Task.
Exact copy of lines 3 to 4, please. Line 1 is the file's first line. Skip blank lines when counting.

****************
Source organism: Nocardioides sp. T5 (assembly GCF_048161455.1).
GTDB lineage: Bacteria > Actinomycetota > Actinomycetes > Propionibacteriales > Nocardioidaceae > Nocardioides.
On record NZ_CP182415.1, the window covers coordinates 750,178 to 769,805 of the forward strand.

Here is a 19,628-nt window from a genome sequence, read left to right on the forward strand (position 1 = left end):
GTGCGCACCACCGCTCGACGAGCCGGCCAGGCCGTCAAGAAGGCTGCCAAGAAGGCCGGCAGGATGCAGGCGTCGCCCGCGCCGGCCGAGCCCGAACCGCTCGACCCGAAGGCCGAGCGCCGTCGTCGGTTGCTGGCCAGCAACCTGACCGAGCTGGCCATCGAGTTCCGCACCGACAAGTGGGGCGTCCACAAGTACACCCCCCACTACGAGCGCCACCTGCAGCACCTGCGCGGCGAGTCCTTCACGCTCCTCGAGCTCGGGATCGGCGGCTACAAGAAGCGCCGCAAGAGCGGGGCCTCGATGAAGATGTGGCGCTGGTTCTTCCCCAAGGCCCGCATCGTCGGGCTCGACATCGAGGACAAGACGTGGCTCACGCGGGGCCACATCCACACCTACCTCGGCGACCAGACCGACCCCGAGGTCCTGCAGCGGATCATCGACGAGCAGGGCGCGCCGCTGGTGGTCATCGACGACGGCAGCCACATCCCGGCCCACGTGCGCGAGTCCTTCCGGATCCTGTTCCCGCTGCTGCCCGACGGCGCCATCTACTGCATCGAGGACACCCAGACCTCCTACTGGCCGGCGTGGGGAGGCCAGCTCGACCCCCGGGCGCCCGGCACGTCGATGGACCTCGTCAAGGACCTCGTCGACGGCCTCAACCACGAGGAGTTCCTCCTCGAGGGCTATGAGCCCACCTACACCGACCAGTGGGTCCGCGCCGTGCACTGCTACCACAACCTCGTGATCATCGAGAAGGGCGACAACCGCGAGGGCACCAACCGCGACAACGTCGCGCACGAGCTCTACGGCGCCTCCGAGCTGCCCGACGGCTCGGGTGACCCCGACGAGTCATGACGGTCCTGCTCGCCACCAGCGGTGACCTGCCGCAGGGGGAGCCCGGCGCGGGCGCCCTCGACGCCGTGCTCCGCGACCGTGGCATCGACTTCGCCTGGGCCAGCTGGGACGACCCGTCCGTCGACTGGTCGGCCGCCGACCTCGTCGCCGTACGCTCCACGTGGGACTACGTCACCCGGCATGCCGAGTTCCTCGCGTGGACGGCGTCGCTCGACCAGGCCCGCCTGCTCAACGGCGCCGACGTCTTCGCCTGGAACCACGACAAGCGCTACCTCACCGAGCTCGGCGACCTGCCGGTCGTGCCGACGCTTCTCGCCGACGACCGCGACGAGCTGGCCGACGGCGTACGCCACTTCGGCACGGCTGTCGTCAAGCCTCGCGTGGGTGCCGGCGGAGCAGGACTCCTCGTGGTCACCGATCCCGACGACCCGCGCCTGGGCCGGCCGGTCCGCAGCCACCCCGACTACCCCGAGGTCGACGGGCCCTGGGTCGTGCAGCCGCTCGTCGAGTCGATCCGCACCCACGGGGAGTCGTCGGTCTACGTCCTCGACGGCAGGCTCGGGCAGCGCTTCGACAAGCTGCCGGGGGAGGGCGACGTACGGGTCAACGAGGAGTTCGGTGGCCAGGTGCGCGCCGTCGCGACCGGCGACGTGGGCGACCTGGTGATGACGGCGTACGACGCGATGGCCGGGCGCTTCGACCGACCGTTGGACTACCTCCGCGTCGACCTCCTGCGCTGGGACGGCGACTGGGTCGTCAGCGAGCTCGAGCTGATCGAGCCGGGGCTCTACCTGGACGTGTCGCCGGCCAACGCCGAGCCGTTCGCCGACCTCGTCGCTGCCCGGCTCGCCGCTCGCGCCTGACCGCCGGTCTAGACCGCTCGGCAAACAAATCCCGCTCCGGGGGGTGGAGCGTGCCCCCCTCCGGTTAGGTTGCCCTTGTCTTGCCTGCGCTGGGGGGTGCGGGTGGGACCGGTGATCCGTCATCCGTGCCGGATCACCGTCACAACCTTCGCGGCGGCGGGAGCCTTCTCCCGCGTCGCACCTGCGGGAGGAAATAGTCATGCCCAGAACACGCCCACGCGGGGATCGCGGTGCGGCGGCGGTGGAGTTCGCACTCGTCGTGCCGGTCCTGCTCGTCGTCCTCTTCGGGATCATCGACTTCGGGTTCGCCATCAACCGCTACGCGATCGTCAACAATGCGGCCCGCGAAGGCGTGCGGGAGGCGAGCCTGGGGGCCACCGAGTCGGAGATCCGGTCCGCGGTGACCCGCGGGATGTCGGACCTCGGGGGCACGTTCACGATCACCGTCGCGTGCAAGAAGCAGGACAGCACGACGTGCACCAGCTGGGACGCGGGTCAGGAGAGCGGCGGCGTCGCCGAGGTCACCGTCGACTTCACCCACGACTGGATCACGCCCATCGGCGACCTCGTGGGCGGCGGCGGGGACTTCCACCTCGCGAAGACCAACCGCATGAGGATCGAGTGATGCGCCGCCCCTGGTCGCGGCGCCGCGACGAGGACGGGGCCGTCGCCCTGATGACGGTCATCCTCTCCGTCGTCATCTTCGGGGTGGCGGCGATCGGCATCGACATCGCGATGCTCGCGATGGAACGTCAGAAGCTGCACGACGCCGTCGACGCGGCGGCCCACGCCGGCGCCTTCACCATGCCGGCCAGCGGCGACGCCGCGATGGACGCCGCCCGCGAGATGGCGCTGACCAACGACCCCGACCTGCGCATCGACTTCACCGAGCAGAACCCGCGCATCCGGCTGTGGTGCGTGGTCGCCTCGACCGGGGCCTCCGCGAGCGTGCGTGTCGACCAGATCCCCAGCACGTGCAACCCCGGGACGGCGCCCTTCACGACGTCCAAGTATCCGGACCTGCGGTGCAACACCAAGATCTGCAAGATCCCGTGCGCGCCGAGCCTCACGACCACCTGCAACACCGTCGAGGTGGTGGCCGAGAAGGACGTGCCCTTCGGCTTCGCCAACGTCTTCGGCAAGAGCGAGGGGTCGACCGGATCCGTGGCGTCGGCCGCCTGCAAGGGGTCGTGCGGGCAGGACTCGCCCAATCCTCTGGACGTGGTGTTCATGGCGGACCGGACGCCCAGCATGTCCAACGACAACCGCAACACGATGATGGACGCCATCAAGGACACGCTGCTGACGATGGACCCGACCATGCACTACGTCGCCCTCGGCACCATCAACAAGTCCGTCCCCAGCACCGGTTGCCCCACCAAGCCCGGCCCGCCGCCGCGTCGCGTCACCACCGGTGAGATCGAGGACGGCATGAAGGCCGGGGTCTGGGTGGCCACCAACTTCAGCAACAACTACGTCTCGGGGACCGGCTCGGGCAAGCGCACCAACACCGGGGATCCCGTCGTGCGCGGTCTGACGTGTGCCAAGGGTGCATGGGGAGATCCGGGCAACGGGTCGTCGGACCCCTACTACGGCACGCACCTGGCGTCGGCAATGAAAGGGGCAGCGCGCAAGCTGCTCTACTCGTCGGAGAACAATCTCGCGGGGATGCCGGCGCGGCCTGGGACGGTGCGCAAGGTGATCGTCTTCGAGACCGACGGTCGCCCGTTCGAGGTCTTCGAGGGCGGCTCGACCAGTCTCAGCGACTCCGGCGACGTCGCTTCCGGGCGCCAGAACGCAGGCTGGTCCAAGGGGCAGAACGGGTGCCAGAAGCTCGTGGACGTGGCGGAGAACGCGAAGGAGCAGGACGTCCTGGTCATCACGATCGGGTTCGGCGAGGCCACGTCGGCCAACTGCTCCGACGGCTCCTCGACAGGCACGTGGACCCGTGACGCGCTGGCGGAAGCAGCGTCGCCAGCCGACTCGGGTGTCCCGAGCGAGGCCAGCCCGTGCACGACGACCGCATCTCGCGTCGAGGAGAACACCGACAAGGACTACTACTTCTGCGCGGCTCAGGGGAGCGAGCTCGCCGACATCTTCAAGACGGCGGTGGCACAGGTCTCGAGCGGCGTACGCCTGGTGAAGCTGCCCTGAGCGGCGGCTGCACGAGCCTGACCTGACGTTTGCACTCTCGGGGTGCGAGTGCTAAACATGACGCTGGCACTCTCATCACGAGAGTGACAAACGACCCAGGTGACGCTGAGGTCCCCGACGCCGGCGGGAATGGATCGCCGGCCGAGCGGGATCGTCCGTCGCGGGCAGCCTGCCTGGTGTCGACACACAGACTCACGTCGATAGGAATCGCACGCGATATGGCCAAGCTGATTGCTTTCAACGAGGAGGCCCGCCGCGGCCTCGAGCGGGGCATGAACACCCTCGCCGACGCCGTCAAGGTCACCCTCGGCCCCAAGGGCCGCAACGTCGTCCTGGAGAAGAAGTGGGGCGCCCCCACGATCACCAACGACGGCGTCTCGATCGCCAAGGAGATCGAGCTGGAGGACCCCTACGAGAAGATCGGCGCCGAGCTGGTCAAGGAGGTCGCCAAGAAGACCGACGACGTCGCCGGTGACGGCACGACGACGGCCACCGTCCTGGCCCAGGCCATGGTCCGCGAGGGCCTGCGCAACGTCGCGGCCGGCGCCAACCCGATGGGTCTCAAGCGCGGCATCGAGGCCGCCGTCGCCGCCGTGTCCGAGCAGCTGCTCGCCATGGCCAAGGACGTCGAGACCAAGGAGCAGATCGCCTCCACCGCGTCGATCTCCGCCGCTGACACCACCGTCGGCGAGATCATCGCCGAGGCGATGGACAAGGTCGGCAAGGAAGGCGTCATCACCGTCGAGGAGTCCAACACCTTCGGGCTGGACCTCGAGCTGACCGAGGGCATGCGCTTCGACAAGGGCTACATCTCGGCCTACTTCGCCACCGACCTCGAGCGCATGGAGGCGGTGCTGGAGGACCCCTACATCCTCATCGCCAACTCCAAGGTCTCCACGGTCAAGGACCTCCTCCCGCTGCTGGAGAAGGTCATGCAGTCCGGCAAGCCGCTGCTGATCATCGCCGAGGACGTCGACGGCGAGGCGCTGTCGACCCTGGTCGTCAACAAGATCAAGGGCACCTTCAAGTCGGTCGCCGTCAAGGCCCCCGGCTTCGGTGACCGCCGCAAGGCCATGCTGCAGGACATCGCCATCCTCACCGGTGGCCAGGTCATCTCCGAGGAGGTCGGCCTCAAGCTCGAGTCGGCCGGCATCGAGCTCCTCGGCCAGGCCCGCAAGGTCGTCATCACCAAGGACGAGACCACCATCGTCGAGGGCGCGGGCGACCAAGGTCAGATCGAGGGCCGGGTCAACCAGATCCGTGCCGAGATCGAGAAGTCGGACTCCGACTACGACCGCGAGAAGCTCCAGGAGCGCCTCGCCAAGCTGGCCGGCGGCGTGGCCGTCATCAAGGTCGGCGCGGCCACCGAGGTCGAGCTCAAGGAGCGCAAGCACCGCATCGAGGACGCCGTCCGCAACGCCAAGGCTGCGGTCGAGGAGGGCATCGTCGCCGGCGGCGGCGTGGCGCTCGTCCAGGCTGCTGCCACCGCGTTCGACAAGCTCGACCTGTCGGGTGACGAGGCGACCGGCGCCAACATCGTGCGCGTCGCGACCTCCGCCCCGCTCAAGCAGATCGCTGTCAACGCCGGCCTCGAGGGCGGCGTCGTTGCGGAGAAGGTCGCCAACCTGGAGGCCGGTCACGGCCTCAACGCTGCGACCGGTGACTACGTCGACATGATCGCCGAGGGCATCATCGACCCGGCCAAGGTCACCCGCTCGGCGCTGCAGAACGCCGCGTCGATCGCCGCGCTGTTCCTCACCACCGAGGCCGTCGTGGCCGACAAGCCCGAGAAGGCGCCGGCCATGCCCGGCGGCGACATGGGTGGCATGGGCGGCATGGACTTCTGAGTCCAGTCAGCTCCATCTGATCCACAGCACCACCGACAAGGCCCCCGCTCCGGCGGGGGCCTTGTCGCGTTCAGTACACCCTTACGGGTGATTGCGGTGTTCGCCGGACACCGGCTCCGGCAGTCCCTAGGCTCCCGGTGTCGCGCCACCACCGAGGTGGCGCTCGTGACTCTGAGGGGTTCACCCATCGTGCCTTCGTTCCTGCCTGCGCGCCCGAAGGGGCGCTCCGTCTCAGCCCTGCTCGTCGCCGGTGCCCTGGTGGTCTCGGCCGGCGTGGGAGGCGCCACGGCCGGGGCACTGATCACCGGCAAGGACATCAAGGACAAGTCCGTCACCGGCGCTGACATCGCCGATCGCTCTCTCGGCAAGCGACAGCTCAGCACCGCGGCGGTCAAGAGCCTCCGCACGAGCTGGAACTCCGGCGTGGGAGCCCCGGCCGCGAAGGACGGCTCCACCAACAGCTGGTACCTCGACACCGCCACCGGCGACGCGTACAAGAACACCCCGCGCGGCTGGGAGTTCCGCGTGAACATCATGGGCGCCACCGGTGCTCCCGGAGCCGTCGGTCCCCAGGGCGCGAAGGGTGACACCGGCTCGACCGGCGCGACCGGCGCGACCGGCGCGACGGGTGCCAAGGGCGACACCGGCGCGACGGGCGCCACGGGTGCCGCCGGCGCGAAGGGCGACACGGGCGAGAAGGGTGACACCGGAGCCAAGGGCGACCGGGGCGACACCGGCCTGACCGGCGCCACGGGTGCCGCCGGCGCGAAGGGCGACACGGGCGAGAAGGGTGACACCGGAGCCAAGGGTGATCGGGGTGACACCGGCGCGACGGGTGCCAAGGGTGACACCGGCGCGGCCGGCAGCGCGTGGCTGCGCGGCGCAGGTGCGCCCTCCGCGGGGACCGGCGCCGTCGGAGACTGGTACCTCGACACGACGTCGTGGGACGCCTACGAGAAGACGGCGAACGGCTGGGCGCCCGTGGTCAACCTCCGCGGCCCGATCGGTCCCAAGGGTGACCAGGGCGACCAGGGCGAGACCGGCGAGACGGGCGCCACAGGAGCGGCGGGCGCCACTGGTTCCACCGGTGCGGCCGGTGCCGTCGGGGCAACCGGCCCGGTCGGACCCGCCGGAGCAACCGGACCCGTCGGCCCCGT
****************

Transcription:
On record NZ_CP182415.1, the window covers coordinates 750,178 to 769,805 of the forward strand.

Here is a 19,628-nt window from a genome sequence, read left to right on the forward strand (position 1 = left end):